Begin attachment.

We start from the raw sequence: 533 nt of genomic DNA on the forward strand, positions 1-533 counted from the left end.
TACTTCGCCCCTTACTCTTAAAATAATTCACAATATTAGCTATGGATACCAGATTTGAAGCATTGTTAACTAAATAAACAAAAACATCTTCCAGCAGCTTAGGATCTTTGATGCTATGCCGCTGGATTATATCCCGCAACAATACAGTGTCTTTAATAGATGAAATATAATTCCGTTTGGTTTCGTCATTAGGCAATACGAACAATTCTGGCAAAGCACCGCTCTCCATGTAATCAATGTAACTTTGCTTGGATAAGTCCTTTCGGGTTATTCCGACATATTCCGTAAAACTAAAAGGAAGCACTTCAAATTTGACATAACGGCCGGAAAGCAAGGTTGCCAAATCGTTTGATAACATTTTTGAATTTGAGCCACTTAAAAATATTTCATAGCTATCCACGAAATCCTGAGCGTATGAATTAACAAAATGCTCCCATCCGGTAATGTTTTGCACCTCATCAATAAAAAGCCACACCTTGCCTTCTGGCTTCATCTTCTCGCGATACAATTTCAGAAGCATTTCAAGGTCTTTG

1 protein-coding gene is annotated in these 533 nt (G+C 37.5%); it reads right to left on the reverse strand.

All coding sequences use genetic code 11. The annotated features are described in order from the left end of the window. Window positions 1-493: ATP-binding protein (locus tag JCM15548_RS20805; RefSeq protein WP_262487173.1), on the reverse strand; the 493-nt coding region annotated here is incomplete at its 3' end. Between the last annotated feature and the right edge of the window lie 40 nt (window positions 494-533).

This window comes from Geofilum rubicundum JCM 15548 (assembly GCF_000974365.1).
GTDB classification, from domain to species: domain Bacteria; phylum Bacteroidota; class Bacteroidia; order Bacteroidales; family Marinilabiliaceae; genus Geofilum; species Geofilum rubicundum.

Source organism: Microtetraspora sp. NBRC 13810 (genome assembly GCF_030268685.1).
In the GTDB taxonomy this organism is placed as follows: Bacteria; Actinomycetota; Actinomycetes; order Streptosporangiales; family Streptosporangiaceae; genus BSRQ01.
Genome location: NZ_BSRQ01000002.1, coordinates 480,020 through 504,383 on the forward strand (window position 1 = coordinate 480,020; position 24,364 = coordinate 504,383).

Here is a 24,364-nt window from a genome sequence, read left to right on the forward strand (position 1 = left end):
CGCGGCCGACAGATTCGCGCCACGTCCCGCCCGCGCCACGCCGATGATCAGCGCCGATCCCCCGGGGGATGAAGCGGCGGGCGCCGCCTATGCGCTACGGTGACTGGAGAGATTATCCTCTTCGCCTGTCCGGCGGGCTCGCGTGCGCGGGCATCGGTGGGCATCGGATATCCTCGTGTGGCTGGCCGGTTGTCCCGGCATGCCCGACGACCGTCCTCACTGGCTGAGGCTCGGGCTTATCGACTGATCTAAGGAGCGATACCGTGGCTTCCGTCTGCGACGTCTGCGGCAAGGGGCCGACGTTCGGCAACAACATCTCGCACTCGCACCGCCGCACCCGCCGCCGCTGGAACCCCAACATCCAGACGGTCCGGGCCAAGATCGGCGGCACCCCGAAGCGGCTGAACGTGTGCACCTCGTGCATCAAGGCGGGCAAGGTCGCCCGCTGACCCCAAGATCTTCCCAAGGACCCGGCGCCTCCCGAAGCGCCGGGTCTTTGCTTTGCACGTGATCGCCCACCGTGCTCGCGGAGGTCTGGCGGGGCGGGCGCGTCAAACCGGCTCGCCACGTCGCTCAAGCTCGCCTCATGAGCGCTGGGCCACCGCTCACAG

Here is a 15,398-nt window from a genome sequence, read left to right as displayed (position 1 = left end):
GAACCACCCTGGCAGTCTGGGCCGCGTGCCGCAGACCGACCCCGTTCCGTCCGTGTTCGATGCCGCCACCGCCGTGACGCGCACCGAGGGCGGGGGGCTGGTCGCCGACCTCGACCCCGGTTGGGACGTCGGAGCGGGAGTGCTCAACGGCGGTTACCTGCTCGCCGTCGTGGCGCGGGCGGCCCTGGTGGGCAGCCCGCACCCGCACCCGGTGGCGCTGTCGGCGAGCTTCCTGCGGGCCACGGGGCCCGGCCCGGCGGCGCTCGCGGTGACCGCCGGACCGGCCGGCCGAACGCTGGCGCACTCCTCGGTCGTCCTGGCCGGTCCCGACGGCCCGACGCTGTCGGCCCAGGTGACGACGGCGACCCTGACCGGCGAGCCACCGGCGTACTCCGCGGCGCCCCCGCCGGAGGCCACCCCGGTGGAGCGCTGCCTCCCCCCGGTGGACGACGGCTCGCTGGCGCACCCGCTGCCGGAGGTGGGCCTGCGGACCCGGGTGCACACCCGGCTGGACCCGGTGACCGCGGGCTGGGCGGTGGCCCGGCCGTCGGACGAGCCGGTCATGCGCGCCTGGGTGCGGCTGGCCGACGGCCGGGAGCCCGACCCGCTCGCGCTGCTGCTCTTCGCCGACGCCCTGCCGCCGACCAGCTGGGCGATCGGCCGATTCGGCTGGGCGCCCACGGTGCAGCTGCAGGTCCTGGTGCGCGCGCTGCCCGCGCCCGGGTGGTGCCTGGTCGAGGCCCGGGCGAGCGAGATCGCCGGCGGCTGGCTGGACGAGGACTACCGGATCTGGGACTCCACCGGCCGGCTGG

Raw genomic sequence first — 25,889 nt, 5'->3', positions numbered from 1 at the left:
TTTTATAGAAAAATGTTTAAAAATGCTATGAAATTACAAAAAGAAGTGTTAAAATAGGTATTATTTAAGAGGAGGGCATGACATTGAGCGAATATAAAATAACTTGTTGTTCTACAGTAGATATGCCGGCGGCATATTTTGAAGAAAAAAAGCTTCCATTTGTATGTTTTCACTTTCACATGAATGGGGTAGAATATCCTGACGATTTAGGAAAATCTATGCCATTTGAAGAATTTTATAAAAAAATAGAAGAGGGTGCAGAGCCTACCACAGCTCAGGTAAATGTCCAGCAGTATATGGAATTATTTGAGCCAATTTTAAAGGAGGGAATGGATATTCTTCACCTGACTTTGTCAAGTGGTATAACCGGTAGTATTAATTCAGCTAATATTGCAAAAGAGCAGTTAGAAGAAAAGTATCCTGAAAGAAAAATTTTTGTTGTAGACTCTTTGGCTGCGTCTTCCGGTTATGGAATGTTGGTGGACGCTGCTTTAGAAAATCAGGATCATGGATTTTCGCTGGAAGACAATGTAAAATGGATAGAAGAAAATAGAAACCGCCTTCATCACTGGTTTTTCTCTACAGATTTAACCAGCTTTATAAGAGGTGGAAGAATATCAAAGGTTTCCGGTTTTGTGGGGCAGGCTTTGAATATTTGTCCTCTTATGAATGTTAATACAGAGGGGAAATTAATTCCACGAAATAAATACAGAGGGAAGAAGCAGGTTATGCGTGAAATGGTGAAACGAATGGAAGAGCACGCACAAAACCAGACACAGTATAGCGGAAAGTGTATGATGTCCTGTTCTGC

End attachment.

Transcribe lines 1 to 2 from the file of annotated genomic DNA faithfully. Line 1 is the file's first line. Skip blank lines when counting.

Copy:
We start from the raw sequence: 533 nt of genomic DNA on the forward strand, positions 1-533 counted from the left end.
TACTTCGCCCCTTACTCTTAAAATAATTCACAATATTAGCTATGGATACCAGATTTGAAGCATTGTTAACTAAATAAACAAAAACATCTTCCAGCAGCTTAGGATCTTTGATGCTATGCCGCTGGATTATATCCCGCAACAATACAGTGTCTTTAATAGATGAAATATAATTCCGTTTGGTTTCGTCATTAGGCAATACGAACAATTCTGGCAAAGCACCGCTCTCCATGTAATCAATGTAACTTTGCTTGGATAAGTCCTTTCGGGTTATTCCGACATATTCCGTAAAACTAAAAGGAAGCACTTCAAATTTGACATAACGGCCGGAAAGCAAGGTTGCCAAATCGTTTGATAACATTTTTGAATTTGAGCCACTTAAAAATATTTCATAGCTATCCACGAAATCCTGAGCGTATGAATTAACAAAATGCTCCCATCCGGTAATGTTTTGCACCTCATCAATAAAAAGCCACACCTTGCCTTCTGGCTTCATCTTCTCGCGATACAATTTCAGAAGCATTTCAAGGTCTTTG